While the Archives Committee gathered historical information about social identity on campus, the Learning Committee held three workshops about institutional racism, interpersonal racism and anti-racist white allyhood training. The Demonstration Committee organized a silent protest during Academic Senate on May 7, where students carried signs urging the administration to hire more faculty and staff of color and improve inclusivity across the campus. Following a discussion with members of senior staff, members of SIC were invited to a Board of Trustees meeting the next day.
Since SIC’s actions, the administration has made a number of changes and plans to make more. Cecil Youngblood, Associate Dean of Students for Inclusive Living and Learning, and Anthropology Professor Nicole Truesdell, founding members of #BlackLivesMatterBeloit, have been promoted, and are now the first black people ever to be on senior staff. In addition, an Inclusive Living and Learning Task Force has been created and the security force has hired a black officer. Job descriptions and class syllabi will include an anti-racism section, a statement of intercultural competency will be part of the assessment for promotion or tenure and the Chemistry and Biology Departments are aiming to diversify their departments in the near-future.
Even with a receptive administration, Lucas urges the group to remain vigilant. “By no means does that mean the work is over,” she said. “As an organization I think we need to stay on the administration’s a**, in the most collaborative sense.”
This semester, the group will have two co-chairs and five committees, including Administration Liaison, Student Voice, Arts and Creativity, Learning and Documentation and Public Relations. Applications are still being accepted for these executive positions.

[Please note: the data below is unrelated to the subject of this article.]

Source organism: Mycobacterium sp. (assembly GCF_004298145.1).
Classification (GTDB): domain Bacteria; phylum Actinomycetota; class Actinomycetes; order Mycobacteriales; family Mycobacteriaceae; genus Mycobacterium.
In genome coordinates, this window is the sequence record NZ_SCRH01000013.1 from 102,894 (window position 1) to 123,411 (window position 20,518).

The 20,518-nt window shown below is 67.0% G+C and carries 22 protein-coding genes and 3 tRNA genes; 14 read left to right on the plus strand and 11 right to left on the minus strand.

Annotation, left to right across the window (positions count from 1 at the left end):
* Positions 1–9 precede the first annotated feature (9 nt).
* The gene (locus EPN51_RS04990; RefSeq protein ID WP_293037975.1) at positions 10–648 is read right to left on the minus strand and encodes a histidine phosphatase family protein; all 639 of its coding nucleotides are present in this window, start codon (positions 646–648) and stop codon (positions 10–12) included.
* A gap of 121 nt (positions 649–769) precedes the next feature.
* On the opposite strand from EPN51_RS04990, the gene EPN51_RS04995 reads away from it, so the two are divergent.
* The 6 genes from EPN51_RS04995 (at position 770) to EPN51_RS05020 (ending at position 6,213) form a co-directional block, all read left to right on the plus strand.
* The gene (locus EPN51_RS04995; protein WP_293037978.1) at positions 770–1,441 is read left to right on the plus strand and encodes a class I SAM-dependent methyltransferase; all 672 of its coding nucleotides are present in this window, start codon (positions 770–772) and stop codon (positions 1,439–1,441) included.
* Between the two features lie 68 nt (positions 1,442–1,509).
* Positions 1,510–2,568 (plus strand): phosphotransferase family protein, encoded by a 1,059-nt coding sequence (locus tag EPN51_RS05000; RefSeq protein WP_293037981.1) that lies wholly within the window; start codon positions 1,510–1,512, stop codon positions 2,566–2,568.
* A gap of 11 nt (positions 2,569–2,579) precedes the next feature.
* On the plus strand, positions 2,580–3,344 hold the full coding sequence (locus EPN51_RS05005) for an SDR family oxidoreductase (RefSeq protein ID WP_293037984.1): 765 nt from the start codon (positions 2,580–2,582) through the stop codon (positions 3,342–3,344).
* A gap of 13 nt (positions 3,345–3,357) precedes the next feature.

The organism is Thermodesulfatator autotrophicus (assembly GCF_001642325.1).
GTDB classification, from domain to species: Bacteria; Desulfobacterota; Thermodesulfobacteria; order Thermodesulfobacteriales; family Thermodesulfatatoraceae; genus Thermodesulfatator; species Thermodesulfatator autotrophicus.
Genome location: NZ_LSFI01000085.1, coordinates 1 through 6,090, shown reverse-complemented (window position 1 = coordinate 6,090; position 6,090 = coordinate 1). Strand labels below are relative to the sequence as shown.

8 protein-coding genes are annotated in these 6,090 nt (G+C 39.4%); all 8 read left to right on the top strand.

Though racial dynamics served as the main impetus for the group’s formation, SIC is about inclusivity for all identities. “Right now everyone is focused on inclusivity around race, but are we thinking about disability? Socioeconomic status? Religion? It’s difficult, but we need to continuously be reminded that we can improve,” Lucas said.
Mantina hopes to see the student energy carried on after she leaves. “It’s not a matter of waiting on some other person, some other time or some other place,” she said. “There are issues and challenges here and now. And it’s HERE and NOW that they need to be addressed by US.”
SIC released four demands last semester including:
-More programs for students of color aside from TRIO. Programs that include students who may not fit TRIO qualifications.
-Craft a protocol for handling hate crimes, separate from the harassment procedure.
-Explicit attention to the recruitment and retention of POC (student, faculty and staff including security).
-Recurring diversity sensitivity training for faculty and staff to promote better inclusivity for students of color in classroom, office, and administrative spaces.
Chronological Order of Events, Spring 2015
- Angela Davis poster defaced in MI
- #BLMB panel 1 (Feb 20)
- “N*gger Bitch Lover” chalkboard in library (late Feb)
- “N*gger Die” on Whitney wall (Feb 27); Christina Klawitter sends campus-wide email
- Replaced Angela Davis (larger version) torn down, not found, in MI (Feb 27)
- “They don’t matter” written next to poster of #BLMB series (Feb 27)
- First town hall meeting occurs, President sends email (March 4)
- Driver of car on College St. yells “what’s up, n*gger” at two female students (March 4)
- First SIC Meeting (SIC not an official group) (March 4)
- Noose drawn on #BLMB poster in Bushnell (March 5)
- Slurs yelled at a group of students walking downtown from a car (March 17)
- #BLMB panel 2 (March 20)
- Noose drawn on poster in Bushnell (March 25)
- Workshop 1 Interpersonal Racism and White Privilege (April 11)
- #BLMB panel 3 (April 17)
- Workshop 2 Institutional Racism (April 18)
- #BLMB Die In (May 2)
- Workshop 3 Building an Anti-Racist Practice (May 3)
- SIC Demonstration at Academic Senate (May 7)
- Board of Trustees Meeting (May 8)